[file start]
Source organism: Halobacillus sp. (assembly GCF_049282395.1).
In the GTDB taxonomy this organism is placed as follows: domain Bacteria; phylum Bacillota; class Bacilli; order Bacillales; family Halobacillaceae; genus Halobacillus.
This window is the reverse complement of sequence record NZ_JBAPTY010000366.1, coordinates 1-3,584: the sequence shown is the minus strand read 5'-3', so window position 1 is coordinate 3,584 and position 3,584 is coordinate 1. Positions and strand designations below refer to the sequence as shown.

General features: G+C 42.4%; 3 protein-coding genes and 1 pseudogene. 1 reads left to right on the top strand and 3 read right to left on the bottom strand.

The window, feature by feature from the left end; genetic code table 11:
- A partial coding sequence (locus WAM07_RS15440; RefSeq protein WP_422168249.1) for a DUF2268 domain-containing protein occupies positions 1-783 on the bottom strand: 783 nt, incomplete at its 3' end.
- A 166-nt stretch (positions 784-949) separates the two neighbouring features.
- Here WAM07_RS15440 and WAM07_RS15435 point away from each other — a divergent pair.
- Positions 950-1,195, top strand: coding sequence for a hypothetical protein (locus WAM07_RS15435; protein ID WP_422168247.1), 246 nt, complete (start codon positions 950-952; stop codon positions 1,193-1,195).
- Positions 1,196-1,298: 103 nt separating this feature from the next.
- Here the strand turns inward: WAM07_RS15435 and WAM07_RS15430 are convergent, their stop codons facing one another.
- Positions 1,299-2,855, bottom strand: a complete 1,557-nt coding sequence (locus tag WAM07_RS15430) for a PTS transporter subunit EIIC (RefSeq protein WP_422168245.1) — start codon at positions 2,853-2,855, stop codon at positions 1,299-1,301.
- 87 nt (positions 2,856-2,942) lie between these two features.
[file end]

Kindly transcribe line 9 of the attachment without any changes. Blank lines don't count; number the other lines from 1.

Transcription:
- Positions 950-1,195, top strand: coding sequence for a hypothetical protein (locus WAM07_RS15435; protein ID WP_422168247.1), 246 nt, complete (start codon positions 950-952; stop codon positions 1,193-1,195).